Septimus Heap series by Angie Sage

Monday, August 27th, 2007 by Miss Laura


I am so glad my last name isn’t Heap. However, I think I am going to start spelling my name Lauryk.

I have no idea why I didn’t post this back when I read it. Now, I can’t think of what to say – except that it’s a good un.

Eclipse by Stephenie Meyer

Tuesday, August 7th, 2007 by Miss Laura

eclipse1.jpg I like to threaten Mrs. Meyer that I will do certain bizarre things – and my latest such threat was that I was going to post a picture of myself licking her latest book. Licking/kissing – there were many boys I knew in middle school who thought they were the same thing so CLOSE ENOUGH.

So far, this is by far my favorite book in the series. To be honest, I was a bit meh about the first two books. I could see how they could appeal to others, and I heartily recommended them to that group. They just didn’t rank high as personal favorites. However, this redeemed the series completely and now I am so smitten with the characters (especially Jacob – purrrrrrr).

This Lullaby by Sarah Dessen

Monday, July 30th, 2007 by Miss Laura

thislullaby.jpg Bitter chick lit for the hardcore potty-mouth young adult slut contingent.

Naturally, I couldn’t put it down.

So Yesterday by Scott Westerfeld

Sunday, July 29th, 2007 by Miss Laura

soyesterday.jpg “I do adore that Westerfeld, but he always kills me with his epilogues. Did you read Midnighters? I LOVED that series–it just built and built until book three was so amazing! Till you hit the epilogue. Why, Scott, why?? He creates such amazing and original worlds. Someday he’s going to accidentally write a happy ending.”

When I read the above in a letter from a friend, it made me think – of all things – Buddha. From Buddha’s teachings, the first of the “The Four Noble Truths” is that life IS suffering. However, once we see this truth we can transcend it. Thus, by truly knowing that life is difficult it ceases to be difficult. Because once you accept this truth, then the fact that life is suffering no longer matters.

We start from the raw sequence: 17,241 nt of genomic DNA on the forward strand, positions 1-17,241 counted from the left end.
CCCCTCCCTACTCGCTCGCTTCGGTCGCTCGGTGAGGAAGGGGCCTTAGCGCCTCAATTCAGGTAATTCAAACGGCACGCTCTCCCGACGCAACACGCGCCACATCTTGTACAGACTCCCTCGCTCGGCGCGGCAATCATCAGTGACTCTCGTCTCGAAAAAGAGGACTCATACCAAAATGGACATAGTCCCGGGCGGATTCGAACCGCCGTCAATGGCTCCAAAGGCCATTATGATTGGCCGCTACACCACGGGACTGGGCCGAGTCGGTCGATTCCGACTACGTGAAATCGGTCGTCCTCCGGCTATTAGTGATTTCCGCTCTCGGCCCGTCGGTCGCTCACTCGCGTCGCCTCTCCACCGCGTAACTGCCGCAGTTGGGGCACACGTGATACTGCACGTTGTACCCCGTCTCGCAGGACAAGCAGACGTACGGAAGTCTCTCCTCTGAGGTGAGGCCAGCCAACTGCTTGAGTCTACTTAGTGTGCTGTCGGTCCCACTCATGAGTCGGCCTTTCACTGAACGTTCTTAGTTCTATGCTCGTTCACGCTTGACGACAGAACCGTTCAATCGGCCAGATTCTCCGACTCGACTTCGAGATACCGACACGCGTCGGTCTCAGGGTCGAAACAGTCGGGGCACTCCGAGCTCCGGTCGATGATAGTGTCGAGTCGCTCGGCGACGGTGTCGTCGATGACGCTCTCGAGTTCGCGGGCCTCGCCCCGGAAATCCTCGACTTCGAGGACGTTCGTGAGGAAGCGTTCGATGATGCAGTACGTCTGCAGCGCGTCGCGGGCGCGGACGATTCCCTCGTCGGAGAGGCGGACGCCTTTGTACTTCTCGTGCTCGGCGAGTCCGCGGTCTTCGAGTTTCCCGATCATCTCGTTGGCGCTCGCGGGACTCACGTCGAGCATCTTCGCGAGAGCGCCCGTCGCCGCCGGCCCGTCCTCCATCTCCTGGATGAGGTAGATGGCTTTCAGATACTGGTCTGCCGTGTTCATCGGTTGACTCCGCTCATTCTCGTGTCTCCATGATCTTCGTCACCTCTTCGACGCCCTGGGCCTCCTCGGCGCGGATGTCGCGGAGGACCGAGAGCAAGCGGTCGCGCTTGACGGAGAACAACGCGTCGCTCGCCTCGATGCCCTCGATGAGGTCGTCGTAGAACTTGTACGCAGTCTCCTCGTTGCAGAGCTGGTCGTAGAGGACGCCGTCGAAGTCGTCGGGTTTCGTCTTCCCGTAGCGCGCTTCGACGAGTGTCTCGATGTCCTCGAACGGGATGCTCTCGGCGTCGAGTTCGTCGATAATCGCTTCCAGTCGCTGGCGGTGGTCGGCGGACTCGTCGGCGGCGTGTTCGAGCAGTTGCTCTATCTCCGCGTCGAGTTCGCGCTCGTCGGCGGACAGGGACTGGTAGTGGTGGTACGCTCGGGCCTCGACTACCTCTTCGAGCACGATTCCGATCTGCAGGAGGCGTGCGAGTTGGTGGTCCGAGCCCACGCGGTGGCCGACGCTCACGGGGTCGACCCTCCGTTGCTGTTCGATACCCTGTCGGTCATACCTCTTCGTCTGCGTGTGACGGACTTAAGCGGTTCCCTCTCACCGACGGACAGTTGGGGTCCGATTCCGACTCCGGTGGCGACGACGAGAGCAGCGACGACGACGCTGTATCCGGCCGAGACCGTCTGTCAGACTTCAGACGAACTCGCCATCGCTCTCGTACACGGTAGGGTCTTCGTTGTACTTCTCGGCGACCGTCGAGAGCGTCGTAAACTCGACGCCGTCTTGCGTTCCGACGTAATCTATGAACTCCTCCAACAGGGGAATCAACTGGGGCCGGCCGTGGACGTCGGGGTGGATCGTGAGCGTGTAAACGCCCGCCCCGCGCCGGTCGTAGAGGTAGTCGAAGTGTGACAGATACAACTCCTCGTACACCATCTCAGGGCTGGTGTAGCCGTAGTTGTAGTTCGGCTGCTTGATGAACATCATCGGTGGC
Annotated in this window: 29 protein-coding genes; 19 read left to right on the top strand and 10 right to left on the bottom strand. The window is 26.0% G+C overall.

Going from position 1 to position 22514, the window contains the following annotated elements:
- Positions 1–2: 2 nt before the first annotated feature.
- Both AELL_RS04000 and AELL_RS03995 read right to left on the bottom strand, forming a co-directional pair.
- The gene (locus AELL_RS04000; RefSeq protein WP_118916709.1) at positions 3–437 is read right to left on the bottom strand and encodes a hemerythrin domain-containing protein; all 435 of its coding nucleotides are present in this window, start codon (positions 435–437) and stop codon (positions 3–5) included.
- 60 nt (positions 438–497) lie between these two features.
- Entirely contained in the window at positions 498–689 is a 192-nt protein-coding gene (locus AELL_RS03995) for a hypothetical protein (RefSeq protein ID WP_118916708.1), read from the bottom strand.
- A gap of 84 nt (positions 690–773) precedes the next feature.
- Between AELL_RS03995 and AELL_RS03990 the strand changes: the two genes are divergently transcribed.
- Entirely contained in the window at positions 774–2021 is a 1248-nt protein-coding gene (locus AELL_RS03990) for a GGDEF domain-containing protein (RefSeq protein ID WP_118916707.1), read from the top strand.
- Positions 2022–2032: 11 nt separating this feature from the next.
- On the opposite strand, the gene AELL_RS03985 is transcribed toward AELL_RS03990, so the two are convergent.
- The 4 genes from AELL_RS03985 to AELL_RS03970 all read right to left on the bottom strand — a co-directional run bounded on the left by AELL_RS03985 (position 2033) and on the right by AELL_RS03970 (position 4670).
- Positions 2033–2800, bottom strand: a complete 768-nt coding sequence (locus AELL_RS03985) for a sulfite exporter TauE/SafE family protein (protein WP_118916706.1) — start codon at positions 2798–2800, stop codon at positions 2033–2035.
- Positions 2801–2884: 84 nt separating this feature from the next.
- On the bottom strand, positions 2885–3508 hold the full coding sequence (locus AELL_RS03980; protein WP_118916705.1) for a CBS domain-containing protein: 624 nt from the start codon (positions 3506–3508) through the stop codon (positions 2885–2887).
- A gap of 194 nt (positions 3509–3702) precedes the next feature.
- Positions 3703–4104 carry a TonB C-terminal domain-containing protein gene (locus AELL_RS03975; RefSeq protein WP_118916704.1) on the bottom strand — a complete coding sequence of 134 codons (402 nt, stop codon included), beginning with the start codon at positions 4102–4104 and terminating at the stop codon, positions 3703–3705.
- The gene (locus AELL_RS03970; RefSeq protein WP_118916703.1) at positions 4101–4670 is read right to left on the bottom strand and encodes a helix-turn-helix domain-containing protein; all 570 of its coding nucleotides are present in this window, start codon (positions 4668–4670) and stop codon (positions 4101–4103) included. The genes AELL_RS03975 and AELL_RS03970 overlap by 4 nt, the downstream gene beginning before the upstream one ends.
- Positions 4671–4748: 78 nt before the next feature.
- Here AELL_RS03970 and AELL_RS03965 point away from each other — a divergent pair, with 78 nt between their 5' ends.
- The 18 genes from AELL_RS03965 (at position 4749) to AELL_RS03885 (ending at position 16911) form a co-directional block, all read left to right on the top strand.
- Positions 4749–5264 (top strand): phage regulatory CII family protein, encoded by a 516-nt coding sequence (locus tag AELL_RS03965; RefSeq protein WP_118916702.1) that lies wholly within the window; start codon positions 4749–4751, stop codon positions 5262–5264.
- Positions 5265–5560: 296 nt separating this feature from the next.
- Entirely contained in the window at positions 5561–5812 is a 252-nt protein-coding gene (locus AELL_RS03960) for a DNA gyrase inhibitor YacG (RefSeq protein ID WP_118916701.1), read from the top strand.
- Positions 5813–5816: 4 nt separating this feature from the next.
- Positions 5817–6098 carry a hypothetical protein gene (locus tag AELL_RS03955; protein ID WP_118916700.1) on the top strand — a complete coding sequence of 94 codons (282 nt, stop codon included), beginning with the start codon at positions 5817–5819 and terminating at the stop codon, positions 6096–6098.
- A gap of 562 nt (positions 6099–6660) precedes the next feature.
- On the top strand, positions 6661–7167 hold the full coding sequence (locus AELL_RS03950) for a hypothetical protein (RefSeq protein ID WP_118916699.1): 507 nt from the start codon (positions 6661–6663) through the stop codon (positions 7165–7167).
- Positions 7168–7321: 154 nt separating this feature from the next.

I was trying to decide if the same thinking could be applied to reading Westerfeld’s works. That by knowing and accepting that the endings to his novels are going to suck it up big time – that they then cease to do so. I have no idea if applying Zen Buddhist teachings to young adult fiction will work, but I’m willing to give it a shot!

As for this stand alone novel, meh – it wasn’t even really worth a shot. I’ve already ordered Midnighters though and am willing to move on to bigger and better things than some overly wrought underwritten story about technology and the levels of innovation and trendsetting.

Goose Girl by Shannon Hale

Friday, July 27th, 2007 by Miss Laura

goosegirl.jpgStephenie Meyer (of Twilight fame) is the one who recommended this to me. In fact, I have found that I quite enjoy her YA suggestions – almost more than I enjoy her actual novels. Don’t tell her that though – I’d hate to ruin my chances with Edward. I can’t take that Bella girl DOWN – I just know it.

Back to Goose Girl – a good read! A slow start but with a nice fairy tale pace which made it all worthwhile.